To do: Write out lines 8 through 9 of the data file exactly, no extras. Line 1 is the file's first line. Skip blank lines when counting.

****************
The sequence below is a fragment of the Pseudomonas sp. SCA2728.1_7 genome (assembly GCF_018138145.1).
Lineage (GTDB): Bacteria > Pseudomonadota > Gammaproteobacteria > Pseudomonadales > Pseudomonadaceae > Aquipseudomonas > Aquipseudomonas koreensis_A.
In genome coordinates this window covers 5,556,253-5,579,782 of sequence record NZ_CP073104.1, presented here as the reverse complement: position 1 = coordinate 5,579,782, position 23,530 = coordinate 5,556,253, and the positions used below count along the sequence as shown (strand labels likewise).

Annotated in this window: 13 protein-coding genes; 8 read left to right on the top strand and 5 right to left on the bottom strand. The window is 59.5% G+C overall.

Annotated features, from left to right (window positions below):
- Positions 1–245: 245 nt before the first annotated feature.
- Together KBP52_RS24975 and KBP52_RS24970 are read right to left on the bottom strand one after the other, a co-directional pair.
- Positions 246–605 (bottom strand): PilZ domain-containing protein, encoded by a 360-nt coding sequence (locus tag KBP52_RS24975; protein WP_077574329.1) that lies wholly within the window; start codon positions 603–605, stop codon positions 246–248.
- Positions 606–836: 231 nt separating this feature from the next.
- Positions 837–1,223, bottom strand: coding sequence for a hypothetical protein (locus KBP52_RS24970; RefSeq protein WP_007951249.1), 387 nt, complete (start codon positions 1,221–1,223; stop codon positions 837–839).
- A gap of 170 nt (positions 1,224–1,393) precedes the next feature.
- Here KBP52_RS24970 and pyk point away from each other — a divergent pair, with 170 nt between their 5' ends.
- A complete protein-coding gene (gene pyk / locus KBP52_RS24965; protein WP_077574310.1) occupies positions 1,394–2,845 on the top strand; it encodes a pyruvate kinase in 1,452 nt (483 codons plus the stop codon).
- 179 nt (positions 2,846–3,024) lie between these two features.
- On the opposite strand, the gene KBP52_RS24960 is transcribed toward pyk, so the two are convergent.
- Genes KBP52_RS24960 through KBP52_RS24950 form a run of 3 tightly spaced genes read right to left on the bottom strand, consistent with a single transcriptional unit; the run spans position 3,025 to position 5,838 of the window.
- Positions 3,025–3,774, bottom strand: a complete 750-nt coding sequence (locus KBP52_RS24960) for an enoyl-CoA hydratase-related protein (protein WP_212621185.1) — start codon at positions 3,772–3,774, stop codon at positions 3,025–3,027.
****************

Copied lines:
- Positions 246–605 (bottom strand): PilZ domain-containing protein, encoded by a 360-nt coding sequence (locus tag KBP52_RS24975; protein WP_077574329.1) that lies wholly within the window; start codon positions 603–605, stop codon positions 246–248.
- Positions 606–836: 231 nt separating this feature from the next.